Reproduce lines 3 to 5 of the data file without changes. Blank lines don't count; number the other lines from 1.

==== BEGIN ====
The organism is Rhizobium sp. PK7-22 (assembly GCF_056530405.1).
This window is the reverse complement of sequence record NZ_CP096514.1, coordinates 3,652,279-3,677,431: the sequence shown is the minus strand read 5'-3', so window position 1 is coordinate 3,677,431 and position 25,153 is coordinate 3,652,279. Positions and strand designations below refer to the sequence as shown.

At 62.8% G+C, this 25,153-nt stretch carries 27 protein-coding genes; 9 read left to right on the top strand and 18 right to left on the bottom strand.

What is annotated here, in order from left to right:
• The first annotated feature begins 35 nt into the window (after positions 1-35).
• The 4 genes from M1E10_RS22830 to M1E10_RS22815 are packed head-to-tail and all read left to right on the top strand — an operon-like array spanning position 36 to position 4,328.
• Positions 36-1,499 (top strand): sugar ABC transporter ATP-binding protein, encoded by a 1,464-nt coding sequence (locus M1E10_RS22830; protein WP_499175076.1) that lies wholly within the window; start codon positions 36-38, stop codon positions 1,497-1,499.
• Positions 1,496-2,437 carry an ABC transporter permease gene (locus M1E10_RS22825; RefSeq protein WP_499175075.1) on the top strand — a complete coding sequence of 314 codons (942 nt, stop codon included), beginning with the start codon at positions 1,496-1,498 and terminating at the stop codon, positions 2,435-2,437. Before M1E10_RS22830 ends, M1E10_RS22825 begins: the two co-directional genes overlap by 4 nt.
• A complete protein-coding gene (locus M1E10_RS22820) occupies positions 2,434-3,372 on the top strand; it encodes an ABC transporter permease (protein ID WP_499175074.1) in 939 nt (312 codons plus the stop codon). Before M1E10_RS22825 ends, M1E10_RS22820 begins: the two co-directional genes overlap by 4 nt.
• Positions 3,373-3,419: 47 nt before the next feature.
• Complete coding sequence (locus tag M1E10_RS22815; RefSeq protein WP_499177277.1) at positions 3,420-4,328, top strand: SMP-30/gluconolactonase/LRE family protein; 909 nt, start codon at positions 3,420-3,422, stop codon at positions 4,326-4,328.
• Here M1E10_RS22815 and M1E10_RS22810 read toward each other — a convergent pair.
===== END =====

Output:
At 62.8% G+C, this 25,153-nt stretch carries 27 protein-coding genes; 9 read left to right on the top strand and 18 right to left on the bottom strand.

What is annotated here, in order from left to right:
• The first annotated feature begins 35 nt into the window (after positions 1-35).